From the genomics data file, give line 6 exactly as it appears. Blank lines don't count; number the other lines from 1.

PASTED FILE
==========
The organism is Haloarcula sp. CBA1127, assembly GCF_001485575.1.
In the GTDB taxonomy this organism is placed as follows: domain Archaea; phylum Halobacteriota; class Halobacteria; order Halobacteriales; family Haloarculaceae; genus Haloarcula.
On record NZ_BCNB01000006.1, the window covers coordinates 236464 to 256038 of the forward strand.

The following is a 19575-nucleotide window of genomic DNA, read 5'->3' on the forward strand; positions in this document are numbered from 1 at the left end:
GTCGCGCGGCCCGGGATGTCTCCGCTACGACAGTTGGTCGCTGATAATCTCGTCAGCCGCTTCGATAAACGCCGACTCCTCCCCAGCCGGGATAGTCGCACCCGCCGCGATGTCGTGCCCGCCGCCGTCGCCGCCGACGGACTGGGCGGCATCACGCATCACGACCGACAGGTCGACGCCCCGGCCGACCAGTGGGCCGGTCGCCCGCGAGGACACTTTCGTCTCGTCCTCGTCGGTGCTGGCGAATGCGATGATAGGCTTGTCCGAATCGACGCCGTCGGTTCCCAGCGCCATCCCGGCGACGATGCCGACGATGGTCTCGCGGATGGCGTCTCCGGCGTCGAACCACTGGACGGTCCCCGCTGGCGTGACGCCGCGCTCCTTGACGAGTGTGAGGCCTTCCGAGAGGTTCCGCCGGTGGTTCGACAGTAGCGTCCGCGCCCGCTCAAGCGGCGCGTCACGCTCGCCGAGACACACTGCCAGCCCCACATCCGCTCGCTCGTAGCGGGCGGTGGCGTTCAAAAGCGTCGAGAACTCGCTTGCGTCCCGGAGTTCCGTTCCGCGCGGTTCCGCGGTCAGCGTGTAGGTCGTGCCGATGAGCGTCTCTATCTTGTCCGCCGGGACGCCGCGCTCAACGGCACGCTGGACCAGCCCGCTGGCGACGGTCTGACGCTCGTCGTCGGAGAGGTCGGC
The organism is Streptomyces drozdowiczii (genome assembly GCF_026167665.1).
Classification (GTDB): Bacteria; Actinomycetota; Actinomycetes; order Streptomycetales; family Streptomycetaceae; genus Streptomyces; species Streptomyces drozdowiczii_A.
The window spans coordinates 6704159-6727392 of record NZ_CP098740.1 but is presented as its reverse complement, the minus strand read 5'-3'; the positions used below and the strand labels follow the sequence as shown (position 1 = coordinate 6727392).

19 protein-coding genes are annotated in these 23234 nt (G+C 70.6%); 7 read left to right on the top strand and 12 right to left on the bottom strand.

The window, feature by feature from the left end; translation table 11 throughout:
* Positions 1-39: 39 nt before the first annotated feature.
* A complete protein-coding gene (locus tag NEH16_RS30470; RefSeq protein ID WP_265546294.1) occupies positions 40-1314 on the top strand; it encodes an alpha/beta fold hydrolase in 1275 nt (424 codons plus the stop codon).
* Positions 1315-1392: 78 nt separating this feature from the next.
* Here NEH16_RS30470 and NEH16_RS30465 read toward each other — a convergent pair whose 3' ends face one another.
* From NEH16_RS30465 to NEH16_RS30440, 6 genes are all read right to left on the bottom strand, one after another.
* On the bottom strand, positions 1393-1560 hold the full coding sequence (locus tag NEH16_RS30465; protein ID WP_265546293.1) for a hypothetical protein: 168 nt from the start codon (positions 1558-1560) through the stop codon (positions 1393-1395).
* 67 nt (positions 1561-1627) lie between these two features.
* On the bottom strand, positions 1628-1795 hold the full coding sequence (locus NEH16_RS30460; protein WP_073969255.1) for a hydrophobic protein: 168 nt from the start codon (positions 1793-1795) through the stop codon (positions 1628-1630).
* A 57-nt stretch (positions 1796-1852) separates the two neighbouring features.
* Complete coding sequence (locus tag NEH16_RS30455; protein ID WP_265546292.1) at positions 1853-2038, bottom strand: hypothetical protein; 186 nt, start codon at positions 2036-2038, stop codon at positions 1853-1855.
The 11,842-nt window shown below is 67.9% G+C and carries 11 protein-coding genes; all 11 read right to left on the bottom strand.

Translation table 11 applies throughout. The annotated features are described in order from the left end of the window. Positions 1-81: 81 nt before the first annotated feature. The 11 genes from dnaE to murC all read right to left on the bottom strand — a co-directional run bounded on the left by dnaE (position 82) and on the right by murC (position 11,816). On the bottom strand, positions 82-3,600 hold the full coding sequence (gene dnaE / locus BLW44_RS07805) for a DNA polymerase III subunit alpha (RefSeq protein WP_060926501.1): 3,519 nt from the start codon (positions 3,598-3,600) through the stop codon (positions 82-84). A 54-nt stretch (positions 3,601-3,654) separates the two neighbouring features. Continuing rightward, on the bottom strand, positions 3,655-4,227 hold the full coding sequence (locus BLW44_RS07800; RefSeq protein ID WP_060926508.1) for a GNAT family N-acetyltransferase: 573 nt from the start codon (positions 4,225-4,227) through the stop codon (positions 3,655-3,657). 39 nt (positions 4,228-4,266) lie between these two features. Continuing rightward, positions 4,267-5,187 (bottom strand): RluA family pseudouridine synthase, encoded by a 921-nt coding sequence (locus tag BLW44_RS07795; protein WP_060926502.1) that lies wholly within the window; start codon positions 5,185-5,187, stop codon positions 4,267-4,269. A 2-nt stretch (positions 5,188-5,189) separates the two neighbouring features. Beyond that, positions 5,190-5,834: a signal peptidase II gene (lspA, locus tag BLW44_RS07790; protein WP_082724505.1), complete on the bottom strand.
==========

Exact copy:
The organism is Streptomyces drozdowiczii (genome assembly GCF_026167665.1).